(Dis)advantages of Sharing an IP address vs Distributing with DHCP

Discussion in 'Mac Accessories' started by zmsmith, Jan 11, 2010.

  1. zmsmith macrumors newbie

    Joined:
    Jan 11, 2010
    #1
    What are the performance differences for a home network (6 devices) using DHCP to distribute a range of IP addresses or sharing one public IP address. For some reason my network won't work when I try to distribute a range of IP addresses, but it does work when I share a single IP address. I am trying to figure out if it is worth trying to make the network work using DHCP.

    I am also just generally curious to the differences in network performance and what issues they each may cause. Also any advice as to why my network would function properly with one setting and not the other would be appreciated.

    Thanks
     
  2. balamw Moderator

    balamw

    Staff Member

    Joined:
    Aug 16, 2005
    Location:
    New England
    #2
    What router are you using, and what is the nature of your connection.

    I think you are misinterpreting the meaning of the settings. TCP/IP basically requires each node to have it's own address. I would venture to guess that "share a single IP" means one public IP and 6 private ones (for which the router distributes addresses with DHCP). The 6 private addresses are presented as one using Network Address Translation (NAT).

    The other case probably tries to get 6 separate addresses, which is not supported by your ISP.

    B
     
  3. zmsmith thread starter macrumors newbie

    Joined:
    Jan 11, 2010
    #3
    Thanks for the quick response. I'm glad to have a better understanding of what's going on.

    I have an older time capsule (500 mb) to which I have one wired multimedia box and 5 laptops.

    It sounds like I don't have a choice to which configuration to use for my network, but I'd still be curious to know why someone with a choice between the two would choose one configuration over the other.

    Thanks again
     
  4. balamw Moderator

    balamw

    Staff Member

    Joined:
    Aug 16, 2005
    Location:
    New England
    #4
    The default configuration for home networks these days is that your ISP provides you with a single public IP address (either by PPPoE or DHCP) and you must use NAT to connect multiple computers/etc... to that single shared public IP address. In this mode the private nodes still get their own IP addresses from the router via DHCP. (I think the other mode may turn on DHCP, but not NAT).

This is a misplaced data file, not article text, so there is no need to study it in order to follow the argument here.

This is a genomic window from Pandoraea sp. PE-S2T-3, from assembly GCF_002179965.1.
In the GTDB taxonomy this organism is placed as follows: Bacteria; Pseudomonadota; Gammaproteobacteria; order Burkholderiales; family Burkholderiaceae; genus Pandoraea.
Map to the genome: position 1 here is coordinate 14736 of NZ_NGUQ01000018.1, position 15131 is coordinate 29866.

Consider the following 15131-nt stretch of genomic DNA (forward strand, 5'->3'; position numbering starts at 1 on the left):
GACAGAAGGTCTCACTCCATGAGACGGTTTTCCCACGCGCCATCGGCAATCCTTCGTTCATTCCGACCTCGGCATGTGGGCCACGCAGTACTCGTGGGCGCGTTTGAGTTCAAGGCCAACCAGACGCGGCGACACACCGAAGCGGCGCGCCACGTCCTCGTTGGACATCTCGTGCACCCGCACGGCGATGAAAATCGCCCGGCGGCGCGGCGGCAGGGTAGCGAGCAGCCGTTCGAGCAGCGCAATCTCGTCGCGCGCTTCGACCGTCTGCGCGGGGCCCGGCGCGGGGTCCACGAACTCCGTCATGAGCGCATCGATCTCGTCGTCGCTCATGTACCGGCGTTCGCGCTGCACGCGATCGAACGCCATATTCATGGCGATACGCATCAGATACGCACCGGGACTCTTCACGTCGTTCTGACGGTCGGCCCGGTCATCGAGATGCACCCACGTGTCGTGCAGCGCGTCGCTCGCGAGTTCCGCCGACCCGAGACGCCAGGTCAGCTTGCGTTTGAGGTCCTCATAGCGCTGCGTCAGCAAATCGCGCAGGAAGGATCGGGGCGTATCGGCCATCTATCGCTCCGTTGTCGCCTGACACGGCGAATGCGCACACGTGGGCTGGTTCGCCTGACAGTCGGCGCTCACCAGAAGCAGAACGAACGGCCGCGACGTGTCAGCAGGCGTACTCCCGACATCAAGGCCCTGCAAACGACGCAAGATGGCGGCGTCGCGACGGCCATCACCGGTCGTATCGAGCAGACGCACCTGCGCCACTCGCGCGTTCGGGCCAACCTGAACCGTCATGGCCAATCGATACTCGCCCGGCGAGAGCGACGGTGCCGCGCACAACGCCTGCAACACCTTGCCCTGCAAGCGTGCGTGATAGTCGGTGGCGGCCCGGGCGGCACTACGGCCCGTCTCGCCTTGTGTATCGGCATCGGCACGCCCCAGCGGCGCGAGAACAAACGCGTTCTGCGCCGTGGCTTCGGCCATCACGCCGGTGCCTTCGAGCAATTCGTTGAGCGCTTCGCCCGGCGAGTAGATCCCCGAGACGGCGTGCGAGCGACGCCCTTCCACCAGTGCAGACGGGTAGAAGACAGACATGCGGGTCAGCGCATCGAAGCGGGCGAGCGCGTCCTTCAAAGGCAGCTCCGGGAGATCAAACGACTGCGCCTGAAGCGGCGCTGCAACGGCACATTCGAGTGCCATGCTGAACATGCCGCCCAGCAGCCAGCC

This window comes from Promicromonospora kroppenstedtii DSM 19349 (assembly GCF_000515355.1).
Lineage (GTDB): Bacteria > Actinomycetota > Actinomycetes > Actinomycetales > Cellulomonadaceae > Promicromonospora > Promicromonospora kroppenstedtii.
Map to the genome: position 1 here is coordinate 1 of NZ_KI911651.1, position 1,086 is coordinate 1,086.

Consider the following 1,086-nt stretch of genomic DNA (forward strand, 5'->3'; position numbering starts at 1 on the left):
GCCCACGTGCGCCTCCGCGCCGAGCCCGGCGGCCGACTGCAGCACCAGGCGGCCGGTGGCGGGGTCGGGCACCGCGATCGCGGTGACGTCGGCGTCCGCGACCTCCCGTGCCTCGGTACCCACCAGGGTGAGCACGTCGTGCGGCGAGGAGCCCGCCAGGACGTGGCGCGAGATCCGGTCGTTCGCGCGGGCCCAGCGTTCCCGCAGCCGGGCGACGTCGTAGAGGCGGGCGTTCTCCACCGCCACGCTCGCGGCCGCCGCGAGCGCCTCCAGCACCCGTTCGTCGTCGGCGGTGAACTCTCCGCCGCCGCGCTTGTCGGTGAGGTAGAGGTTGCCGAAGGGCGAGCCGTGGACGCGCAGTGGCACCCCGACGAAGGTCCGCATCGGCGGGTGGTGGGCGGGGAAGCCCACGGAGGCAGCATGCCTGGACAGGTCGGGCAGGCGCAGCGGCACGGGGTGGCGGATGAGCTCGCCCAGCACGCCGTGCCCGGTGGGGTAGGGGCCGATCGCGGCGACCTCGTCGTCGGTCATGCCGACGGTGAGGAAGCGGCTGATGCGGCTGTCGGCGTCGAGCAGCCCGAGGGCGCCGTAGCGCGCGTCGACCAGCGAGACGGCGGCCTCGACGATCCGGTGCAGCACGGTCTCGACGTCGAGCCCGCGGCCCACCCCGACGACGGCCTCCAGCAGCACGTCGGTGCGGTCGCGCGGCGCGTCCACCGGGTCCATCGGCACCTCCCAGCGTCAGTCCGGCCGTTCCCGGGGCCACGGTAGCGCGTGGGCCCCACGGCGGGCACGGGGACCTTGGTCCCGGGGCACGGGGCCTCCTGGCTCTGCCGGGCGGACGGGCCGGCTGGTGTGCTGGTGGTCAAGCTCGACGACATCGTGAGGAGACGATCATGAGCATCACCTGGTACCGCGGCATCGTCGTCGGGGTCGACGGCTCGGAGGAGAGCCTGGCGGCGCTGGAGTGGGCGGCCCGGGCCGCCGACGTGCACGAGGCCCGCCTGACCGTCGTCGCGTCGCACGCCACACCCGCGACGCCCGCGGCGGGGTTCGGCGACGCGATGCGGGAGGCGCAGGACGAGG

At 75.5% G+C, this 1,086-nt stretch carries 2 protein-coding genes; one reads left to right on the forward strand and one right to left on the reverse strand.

How are you connected to the internet? This is actually the important question in sorting this out.

    You always have choices! The question is, is there a reason you want to make things more complicated than the default?

    NAT does increase network latency a bit, since the router has to figure out which private IP to send things to, but unless you have a special deal with your ISP for multiple public IP addresses you don't usually have a choice but to use it.

    B
     
  5. Joga macrumors newbie

    Joined:
    May 5, 2013
    #5
    Thanks, balamw! Very informative explanation on this subject.
     
  6. Tesselator, May 6, 2013
    Last edited: May 6, 2013

    Tesselator macrumors 601

    Tesselator

    Joined:
    Jan 9, 2008
    Location:
    Japan
    #6
    mb = megabits
    MB = megabytes

    Bandwidth.

    Typically (at least here is Japan) an account with multiple fixed IP addresses allows the full service bandwidth over each connection simultaneously. So if the service is 100mb and there are 8 fixed IP addresses you would be able to DL or UL at about 10MB/s on each of your 8 computers. You could also bridge the connections I think too and get 80MB/s if I'm not mistaken.

    With a service providing one dynamic IP (or fixed for that matter) the machines have to share the 10MB/s max bandwidth. So if your kids are downloading torrents or games over their xbox your ability to surf the web becomes very slow.

    There are also service contracts which provide multiple fixed IP addresses over a single line speed too tho. That will have some benefits for internet servers you might wanna set up but not much.

    The first option I described usually isn't worth it. That service is typically pretty expensive ($300/mo or more) and for a home user it isn't (can't be) taken advantage of often enough to make a significant difference. Install something like MenuMeters and watch how seldom you max out your connection's bandwidth. Mine is maxed out about 10 hours per week and I'm a really heavy downloader. :D My connection is 120mb and I share that among 4 machines and various handheld wireless devices - I almost never notice any degradation. Sometimes I do tho... maybe once or twice a month for a few minutes.
     

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